Your assistant is constantly calling in sick. Your technician seems to always be on smoke breaks. You sit in your cube gnashing your teeth frustrated because your project is going nowhere. The folks at your team meetings are passive. Disengaged. Ambivalent. There is no action. Just excuses.
It’s frustrating…isn’t it?
I have to say I stumbled on an absolutely engaging program from Franklin Covey called 5 Choices to Extraordinary Productivity. I facilitated this workshop a little over a month ago and we had the 5 week follow up this week. I thought the materials for the class were good but I didn’t realize how good. The rag tag team of 14 participants went from being in the 64th percentile in productivity and sky rocketed up to the 94th percentile 4 weeks after the class. That’s almost a 50 percent improvement in productivity. 50%!
Whoa. That’s incredible. Imagine what you can do with 50% more productivity. Heck, I would have been happy with 10%. That’s a lot more widgets on the sales floor. That’s a lot more customer satisfaction. And, most importantly, that’s a lot more happy engaged employees doing a good job.
So this is my take on how to reignite your employees:
1. Discern the difference between what is important versus merely urgent. Several participants said that this was a game changer. They suddenly realized that some of their actions, like quickly responding to emails ended up making them a sort of scapegoat. So the slacker coworker would call on them for help because they would respond so promptly. By being able to discern that responding quickly was taking them away from their important Quadrant 2 work and instead, spending valuable time on someone else’s frivolous Quadrant 3 distractions. When you start dedicating time to the work that is most important, everyone benefits (even the slacker if you show them how to fish). There is more meaning and satisfaction as well.
2. Don’t settle for ordinary. It may be the path of least resistance but settling for ordinary isn’t inspiring. Who wants to wake up and say, “Hey, let’s have a status quo day. Let’s not have an impact.” The benefit of this class is that the participants worked on what’s important. What is the role I want to be? Do I want to be a “spouse” or do I want to be “Kevin’s best friend”? Which do you find more inspiring? One participant decided to ditch his recliner to sit next to his pregnant wife on the sofa in the evenings. That is life changing. That is extraordinary.
3. Decide on your big rocks and give up on sorting gravel. This training has some great videos from experts like psychiatrist Dr. Hallowell, who says that when you are consistently being bombarded with constant notifications and information, you are basically firing off your fight or flight response constantly. Toxic stress is the new normal. What the participants found was that when they identified their “big rocks” or important goals and roles, it was much easier to skip the gravel. When you schedule your life with those things that are most important first, the rest seems to slide away. Several participants had scheduled working out. The impact? They said that they used to dread coming to work because of all the stress. Now that they were working out every morning, they looked forward to work. A complete flip. The engaged workforce.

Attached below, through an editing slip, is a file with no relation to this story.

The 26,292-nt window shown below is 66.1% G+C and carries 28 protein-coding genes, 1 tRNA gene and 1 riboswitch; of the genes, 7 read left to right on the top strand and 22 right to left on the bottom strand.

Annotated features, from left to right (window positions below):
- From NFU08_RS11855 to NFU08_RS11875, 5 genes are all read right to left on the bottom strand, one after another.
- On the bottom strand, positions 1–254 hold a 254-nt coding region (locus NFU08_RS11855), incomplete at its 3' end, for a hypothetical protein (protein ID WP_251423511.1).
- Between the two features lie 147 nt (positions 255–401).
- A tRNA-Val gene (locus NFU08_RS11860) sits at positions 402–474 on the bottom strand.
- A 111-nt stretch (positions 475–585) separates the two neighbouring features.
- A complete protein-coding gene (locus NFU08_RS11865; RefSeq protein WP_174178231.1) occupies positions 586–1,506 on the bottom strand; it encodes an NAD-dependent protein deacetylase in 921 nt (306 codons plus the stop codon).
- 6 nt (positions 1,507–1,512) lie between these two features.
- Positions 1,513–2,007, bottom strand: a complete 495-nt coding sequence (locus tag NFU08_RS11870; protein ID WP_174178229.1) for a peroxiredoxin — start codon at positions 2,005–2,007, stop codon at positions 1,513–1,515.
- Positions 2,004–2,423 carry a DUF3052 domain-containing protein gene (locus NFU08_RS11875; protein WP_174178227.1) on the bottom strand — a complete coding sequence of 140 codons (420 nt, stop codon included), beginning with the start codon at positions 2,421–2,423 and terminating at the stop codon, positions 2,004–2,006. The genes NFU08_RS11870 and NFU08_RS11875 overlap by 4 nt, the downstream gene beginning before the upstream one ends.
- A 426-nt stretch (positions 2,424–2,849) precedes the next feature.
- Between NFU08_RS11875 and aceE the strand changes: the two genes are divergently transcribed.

4. Be the ruler of your technology. This is all about ruling your inbox. One participant said they had set up 60 rules to handle email whether it be spam, automatically forwarding messages (yes, you can do that in Outlook) and highlighting messages from important folks like your boss. Dropping emails into tasks or calendar appointments make sure that the important stuff doesn’t get lost. This was by far the area where most folks found the most saving and efficiency.
5. Fuel your fire so you don’t burn out. Several participants selected one of their important roles to be themselves. Wow. When was the last time a corporate training told you to take care of yourself first? At least a third of the class had started working with a personal trainer since taking the class. Several worked to improve their sleep. I know you might be skeptical. Why should an employer espouse self-care? Because the end result is more productive, happier employees.
I have to qualify that this group of participants were free to choose to take this class. Mandates on changes in behavior are not as effective as those who choose of their own free will. Productivity is a very personal decision. Make sure you give your employees the opportunity to choose to be reignited.